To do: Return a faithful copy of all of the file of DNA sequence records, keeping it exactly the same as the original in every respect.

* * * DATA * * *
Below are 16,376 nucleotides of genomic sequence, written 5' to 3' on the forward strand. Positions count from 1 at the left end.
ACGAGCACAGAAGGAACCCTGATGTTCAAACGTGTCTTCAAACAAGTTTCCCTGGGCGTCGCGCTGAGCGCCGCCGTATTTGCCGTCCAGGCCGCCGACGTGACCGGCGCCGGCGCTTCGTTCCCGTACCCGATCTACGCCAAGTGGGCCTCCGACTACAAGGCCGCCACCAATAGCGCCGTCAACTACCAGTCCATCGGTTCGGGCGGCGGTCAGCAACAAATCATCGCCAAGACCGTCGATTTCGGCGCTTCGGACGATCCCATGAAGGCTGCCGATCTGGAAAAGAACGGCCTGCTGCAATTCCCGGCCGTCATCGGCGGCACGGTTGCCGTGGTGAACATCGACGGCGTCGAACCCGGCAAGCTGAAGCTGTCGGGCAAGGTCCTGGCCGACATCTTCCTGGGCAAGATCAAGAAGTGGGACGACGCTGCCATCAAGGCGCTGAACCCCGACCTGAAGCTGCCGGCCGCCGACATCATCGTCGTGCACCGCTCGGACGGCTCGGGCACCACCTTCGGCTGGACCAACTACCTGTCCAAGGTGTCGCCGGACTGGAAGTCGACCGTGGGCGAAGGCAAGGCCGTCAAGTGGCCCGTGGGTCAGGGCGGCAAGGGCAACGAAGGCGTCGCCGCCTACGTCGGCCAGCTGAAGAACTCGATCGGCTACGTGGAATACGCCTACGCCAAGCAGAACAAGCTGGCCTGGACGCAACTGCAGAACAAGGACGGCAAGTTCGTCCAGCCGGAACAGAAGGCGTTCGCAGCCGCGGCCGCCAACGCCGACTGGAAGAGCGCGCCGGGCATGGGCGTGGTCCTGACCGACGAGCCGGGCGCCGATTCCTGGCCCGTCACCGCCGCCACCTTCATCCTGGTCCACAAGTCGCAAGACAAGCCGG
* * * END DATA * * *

Below are 16,376 nucleotides of genomic sequence, written 5' to 3' on the forward strand. Positions count from 1 at the left end.
ACGAGCACAGAAGGAACCCTGATGTTCAAACGTGTCTTCAAACAAGTTTCCCTGGGCGTCGCGCTGAGCGCCGCCGTATTTGCCGTCCAGGCCGCCGACGTGACCGGCGCCGGCGCTTCGTTCCCGTACCCGATCTACGCCAAGTGGGCCTCCGACTACAAGGCCGCCACCAATAGCGCCGTCAACTACCAGTCCATCGGTTCGGGCGGCGGTCAGCAACAAATCATCGCCAAGACCGTCGATTTCGGCGCTTCGGACGATCCCATGAAGGCTGCCGATCTGGAAAAGAACGGCCTGCTGCAATTCCCGGCCGTCATCGGCGGCACGGTTGCCGTGGTGAACATCGACGGCGTCGAACCCGGCAAGCTGAAGCTGTCGGGCAAGGTCCTGGCCGACATCTTCCTGGGCAAGATCAAGAAGTGGGACGACGCTGCCATCAAGGCGCTGAACCCCGACCTGAAGCTGCCGGCCGCCGACATCATCGTCGTGCACCGCTCGGACGGCTCGGGCACCACCTTCGGCTGGACCAACTACCTGTCCAAGGTGTCGCCGGACTGGAAGTCGACCGTGGGCGAAGGCAAGGCCGTCAAGTGGCCCGTGGGTCAGGGCGGCAAGGGCAACGAAGGCGTCGCCGCCTACGTCGGCCAGCTGAAGAACTCGATCGGCTACGTGGAATACGCCTACGCCAAGCAGAACAAGCTGGCCTGGACGCAACTGCAGAACAAGGACGGCAAGTTCGTCCAGCCGGAACAGAAGGCGTTCGCAGCCGCGGCCGCCAACGCCGACTGGAAGAGCGCGCCGGGCATGGGCGTGGTCCTGACCGACGAGCCGGGCGCCGATTCCTGGCCCGTCACCGCCGCCACCTTCATCCTGGTCCACAAGTCGCAAGACAAGCCGG